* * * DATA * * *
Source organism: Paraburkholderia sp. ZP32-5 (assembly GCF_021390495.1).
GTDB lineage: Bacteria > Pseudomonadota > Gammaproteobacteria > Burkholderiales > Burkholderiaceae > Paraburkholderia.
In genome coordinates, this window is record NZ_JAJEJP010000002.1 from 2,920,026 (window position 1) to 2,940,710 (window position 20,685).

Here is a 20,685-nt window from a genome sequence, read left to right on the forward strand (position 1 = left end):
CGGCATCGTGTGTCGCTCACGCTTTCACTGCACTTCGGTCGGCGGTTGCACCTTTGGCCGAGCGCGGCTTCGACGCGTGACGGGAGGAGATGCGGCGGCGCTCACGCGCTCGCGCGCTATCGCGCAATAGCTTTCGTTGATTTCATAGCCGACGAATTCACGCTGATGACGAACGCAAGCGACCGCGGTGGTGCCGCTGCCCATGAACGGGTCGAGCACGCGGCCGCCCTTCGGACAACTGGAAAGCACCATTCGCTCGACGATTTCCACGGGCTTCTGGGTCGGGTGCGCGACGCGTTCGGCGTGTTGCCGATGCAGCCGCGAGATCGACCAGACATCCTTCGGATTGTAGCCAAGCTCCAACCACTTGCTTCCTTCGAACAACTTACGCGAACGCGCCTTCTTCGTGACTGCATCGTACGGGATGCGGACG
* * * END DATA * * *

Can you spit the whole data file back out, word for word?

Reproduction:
Source organism: Paraburkholderia sp. ZP32-5 (assembly GCF_021390495.1).
GTDB lineage: Bacteria > Pseudomonadota > Gammaproteobacteria > Burkholderiales > Burkholderiaceae > Paraburkholderia.
In genome coordinates, this window is record NZ_JAJEJP010000002.1 from 2,920,026 (window position 1) to 2,940,710 (window position 20,685).

Here is a 20,685-nt window from a genome sequence, read left to right on the forward strand (position 1 = left end):
CGGCATCGTGTGTCGCTCACGCTTTCACTGCACTTCGGTCGGCGGTTGCACCTTTGGCCGAGCGCGGCTTCGACGCGTGACGGGAGGAGATGCGGCGGCGCTCACGCGCTCGCGCGCTATCGCGCAATAGCTTTCGTTGATTTCATAGCCGACGAATTCACGCTGATGACGAACGCAAGCGACCGCGGTGGTGCCGCTGCCCATGAACGGGTCGAGCACGCGGCCGCCCTTCGGACAACTGGAAAGCACCATTCGCTCGACGATTTCCACGGGCTTCTGGGTCGGGTGCGCGACGCGTTCGGCGTGTTGCCGATGCAGCCGCGAGATCGACCAGACATCCTTCGGATTGTAGCCAAGCTCCAACCACTTGCTTCCTTCGAACAACTTACGCGAACGCGCCTTCTTCGTGACTGCATCGTACGGGATGCGGACG